n. shorthand for letters testamentary or letters of administration.
Letters of administration
n. a document issued by the court clerk which states the authority of the administrator of an estate of a person who has died, when there is no will or no available executor named by a will and an administrator has been appointed by the court. It is issued during probate of the estate as soon as the court approves the appointment of the administrator, who files a security bond if one is required. Certified copies of the letters are often required by banks and other financial institutions, the federal government, stock transfer agents or other courts before transfer of money or assets to the administrator of the estate.
The document given to an executor by the probate court, authorizing the executor to settle the estate according to either a will or the state's intestate succession laws.
1) n. the use of borrowed money to purchase real estate or business assets, usually involving money equaling a high percentage of the value of the purchased property. 2) v. to borrow most of the funds necessary as a loan against real estate to buy other real estate or business assets. The dangers of high leverage are over-appraisal of the property to satisfy a lender, a decline in the value of the property (which may have been purchased during a period of high inflation), high carrying costs (interest, insurance, taxes, maintenance) which exceed income, vacancies and/or inability to finance improvements to increase profits. Too often the result is the collapse of "paper" real estate empires which have been created by risky leveraging.
1) v. to seize (take) property upon a writ of execution (an order to seize property) issued by the court to pay a money judgment granted in a lawsuit. The levy is actually made by a sheriff or other official at the request of the holder of the judgment (the winner in the lawsuit), and the property will be sold at a sheriff's sale to provide money to satisfy the unpaid judgment. 2) v. the act of a governmental legislative body, such as a board of supervisors or commissioners assessing a tax on all property, all sales, business licenses or any thing or transaction which may be taxed. Thus, the county "levies" a tax on businesses. 3) n. the seizure of property to satisfy a judgment.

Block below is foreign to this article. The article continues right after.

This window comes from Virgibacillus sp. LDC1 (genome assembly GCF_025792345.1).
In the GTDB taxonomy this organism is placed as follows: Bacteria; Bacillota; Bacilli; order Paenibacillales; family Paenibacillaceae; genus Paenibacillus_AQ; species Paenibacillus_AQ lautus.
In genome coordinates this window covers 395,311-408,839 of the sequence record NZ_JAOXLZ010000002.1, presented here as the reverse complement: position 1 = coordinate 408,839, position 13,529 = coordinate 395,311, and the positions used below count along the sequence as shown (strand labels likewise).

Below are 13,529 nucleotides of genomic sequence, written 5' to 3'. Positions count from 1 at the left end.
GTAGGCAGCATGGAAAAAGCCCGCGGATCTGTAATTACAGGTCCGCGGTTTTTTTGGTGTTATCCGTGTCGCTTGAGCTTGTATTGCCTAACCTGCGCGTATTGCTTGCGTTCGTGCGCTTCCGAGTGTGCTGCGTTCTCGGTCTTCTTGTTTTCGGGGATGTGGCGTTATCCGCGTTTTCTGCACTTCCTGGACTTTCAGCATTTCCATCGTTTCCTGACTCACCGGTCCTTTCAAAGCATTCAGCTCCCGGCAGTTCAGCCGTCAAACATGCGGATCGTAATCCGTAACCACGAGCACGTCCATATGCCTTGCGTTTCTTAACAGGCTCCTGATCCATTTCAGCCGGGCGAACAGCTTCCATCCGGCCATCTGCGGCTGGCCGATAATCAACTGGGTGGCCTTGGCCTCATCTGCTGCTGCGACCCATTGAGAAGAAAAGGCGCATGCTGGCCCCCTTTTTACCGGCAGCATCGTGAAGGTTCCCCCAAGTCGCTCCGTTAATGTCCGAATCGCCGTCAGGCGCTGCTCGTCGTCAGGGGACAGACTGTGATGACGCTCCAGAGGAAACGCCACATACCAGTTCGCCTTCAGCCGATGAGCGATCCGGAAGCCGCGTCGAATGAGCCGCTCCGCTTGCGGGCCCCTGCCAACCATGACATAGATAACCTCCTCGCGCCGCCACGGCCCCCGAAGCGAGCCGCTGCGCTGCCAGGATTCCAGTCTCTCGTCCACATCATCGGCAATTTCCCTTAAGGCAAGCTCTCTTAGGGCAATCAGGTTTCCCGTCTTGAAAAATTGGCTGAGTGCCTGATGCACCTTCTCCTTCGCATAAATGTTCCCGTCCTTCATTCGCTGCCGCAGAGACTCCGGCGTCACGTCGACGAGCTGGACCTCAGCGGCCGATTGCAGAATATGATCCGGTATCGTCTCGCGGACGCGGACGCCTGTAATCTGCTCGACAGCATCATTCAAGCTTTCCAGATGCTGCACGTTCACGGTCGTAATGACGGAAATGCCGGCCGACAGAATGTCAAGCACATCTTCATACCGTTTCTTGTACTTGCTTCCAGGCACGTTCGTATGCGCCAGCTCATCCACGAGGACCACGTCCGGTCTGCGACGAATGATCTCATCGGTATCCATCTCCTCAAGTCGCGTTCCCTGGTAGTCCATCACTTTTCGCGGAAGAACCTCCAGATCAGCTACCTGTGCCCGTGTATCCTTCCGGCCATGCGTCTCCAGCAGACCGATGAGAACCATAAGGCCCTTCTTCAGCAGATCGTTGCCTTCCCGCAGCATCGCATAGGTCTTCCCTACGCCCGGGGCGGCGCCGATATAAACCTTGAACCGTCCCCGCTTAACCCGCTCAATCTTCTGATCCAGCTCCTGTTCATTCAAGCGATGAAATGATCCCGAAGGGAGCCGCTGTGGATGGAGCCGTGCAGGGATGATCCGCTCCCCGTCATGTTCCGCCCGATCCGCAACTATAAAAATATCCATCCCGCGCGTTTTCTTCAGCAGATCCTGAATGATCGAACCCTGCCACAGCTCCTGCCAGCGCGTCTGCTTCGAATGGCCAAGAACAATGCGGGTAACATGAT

Any conduct that is considered indecent or offensive. Today the term is often used when referring to pornography, prostitution and indecent exposure.
Lewd and lascivious
adj., adv. references to conduct which includes people living together who are known not to be married, entertainment which aims at arousing the libido or primarily sexual sensation, open solicitation for prostitution or indecent exposure of genitalia (which is itself a crime). Due to the tendency of judges to be overly careful in writing about moral and/or sexual matters the definitions have been cloaked in old-fashioned modesty. Today the term usually applies to pornography, prostitution and indecent acts.
Latin for the "law of the place." It means local law.
1) The state of being liable--that is, legally responsible for an act or omission. 2) Something for which a person is liable. For example, a debt is often called a liability.
Liability insurance coverage
Compensation to third parties who are injured or whose property is damaged due to the fault of the insurance holder. You may have liability insurance for your car or your home, or to cover actions you take in the course of your profession. Liability polices are sometimes called "third-party policies."
Legally responsible. For example, a person may be liable for a debt, liable for an accident due to careless behavior, liable for failing do something required by a contract or liable for the commission of a crime. Someone who is found liable for an act or ommission must usually pay damages or, if the act was a criminal one, face punishment. See also liability.